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-   -   was AO 1970 really that bad? (http://tt.tennis-warehouse.com/showthread.php?t=450832)

FedericRoma83 01-14-2013 12:39 AM

was AO 1970 really that bad?
 
According to Wiki a panel of the SID ranked the top-10 players of 1969 as follows:
1) Laver, 2) Roche, 3) Newcombe, 4) Okker, 5) Ashe, 6) Rosewall, 7) Gonzales, 8. Drysdale, 9) Gimeno, Stolle (tied)

The AO was played in Janaury and it was entered by Roche, Newcombe, Okker, and Ashe. That means it missed only one of those who were the top-5 players at the time of the event. I know that the 5th seeded was Stan Smith (at the time not a top-10 yet), and I also know that Rosewall was a potential no. 1, as he demonstrated later in that season, but that doesn't change the fact that the tournament was entered by those who in that moment were the world no. 2, 3, 4, and 5.
I'm starting to think that maybe AO '70 doesn't deserve its fake-Major status.

What's your opinion?

Blocker 01-14-2013 12:49 AM

Quote:

Originally Posted by FedericRoma83 (Post 7118374)
According to Wiki a panel of the SID ranked the top-10 players of 1969 as follows:
1) Laver, 2) Roche, 3) Newcombe, 4) Okker, 5) Ashe, 6) Rosewall, 7) Gonzales, 8. Drysdale, 9) Gimeno, Stolle (tied)

The AO was played in Janaury and it was entered by Roche, Newcombe, Okker, and Ashe. That means it missed only one of those who were the top-5 players at the time of the event. I know that the 5th seeded was Stan Smith (at the time not a top-10 yet), and I also know that Rosewall was a potential no. 1, as he demonstrated later in that season, but that doesn't change the fact that the tournament was entered by those who in that moment were the world no. 2, 3, 4, and 5.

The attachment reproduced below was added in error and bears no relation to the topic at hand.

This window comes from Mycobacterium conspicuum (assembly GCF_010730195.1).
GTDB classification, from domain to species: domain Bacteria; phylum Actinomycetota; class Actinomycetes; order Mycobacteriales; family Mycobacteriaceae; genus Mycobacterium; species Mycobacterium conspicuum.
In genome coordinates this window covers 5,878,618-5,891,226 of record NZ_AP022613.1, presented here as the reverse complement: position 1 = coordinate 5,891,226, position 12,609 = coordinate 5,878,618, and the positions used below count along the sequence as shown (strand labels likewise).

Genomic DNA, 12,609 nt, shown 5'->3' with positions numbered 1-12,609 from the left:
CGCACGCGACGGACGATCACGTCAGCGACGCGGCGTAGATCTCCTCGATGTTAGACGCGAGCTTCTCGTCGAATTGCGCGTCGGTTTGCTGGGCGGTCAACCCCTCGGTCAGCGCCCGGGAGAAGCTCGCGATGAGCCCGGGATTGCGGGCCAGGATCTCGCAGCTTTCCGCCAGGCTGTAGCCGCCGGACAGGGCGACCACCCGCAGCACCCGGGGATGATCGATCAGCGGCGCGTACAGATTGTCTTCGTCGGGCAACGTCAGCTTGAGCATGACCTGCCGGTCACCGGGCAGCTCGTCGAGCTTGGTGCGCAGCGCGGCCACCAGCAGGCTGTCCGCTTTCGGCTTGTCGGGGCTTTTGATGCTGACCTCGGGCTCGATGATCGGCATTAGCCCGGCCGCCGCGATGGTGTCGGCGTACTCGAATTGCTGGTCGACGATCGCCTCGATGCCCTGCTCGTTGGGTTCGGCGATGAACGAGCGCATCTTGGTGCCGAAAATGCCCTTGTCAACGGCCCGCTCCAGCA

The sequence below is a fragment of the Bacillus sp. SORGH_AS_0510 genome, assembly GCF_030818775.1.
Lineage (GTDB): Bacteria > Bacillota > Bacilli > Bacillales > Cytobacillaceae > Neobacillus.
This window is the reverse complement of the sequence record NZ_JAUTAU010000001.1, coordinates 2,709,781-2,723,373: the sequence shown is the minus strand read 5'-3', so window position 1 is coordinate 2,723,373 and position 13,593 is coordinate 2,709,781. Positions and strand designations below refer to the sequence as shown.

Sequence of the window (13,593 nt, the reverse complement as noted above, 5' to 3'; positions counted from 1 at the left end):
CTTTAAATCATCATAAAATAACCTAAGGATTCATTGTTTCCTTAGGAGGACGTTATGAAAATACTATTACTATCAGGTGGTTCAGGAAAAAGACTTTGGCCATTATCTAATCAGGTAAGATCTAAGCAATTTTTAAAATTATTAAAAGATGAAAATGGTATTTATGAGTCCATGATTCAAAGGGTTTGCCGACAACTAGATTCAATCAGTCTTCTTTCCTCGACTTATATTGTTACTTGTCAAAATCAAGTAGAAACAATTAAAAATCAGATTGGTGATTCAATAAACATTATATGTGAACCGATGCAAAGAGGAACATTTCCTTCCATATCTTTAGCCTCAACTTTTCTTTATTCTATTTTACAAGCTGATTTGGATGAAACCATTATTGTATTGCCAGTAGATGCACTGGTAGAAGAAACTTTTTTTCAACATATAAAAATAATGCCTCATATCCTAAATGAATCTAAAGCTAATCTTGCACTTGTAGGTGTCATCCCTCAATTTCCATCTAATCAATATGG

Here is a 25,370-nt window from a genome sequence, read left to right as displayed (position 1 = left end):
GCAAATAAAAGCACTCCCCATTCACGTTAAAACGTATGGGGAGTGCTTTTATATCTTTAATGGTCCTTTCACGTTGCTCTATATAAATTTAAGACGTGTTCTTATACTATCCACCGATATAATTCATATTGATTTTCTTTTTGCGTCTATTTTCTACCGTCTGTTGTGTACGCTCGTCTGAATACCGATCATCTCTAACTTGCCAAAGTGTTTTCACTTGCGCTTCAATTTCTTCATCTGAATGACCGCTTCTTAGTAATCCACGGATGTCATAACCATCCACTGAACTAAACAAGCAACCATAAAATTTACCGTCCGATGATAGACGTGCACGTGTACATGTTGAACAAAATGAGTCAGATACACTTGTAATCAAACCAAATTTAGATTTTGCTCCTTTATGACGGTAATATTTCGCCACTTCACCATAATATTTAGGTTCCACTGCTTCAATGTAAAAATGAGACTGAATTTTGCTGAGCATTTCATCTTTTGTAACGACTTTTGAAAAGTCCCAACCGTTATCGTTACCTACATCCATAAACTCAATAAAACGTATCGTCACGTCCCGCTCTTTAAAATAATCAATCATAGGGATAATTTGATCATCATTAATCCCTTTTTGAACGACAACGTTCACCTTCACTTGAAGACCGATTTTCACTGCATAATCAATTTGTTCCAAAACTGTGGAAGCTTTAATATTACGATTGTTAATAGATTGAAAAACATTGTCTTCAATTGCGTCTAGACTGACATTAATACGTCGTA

I'm starting to think that maybe AO '70 doesn't deserve its fake-Major status.

What's your opinion?

When stated like that I guess in isolation the AO of that year was not so bad, but it was probably still the poorer cousins of the other slams.

I've always said it, the AO truely came of age in 1995, when the 2 biggest names of that era, Agassi and Sampras (not just the 2 best players, but the biggest names) contested the final.

abmk 01-14-2013 01:20 AM

Quote:

Originally Posted by Blocker (Post 7118386)
When stated like that I guess in isolation the AO of that year was not so bad, but it was probably still the poorer cousins of the other slams.

I've always said it, the AO truely came of age in 1995, when the 2 biggest names of that era, Agassi and Sampras (not just the 2 best players, but the biggest names) contested the final.

AO was already significant enough to be called a true major from 83 onwards ( had wilander , mac , lendl etc ) .....

timnz 01-14-2013 02:24 AM

1995? Ah no
 
Quote:

Originally Posted by Blocker (Post 7118386)
When stated like that I guess in isolation the AO of that year was not so bad, but it was probably still the poorer cousins of the other slams.

I've always said it, the AO truely came of age in 1995, when the 2 biggest names of that era, Agassi and Sampras (not just the 2 best players, but the biggest names) contested the final.

The biggest names in the sport were playing it in the 1980s - lendl, edberg, wilander etc . The 1995 date and players you mention as biggest names is completely arbitrary. By the way sampras was playing it since at least 1990. Agassi didn't play it because of a silly choice on his part. A choice now he probably regrets because it turned out to be his best slam.

FedericRoma83 01-14-2013 03:03 AM

nice, three answers, no one in-topic.. :D

Nadal_Power 01-14-2013 03:15 AM

1995 is important cause tournament gave, for the first time, same points as other 3 Majors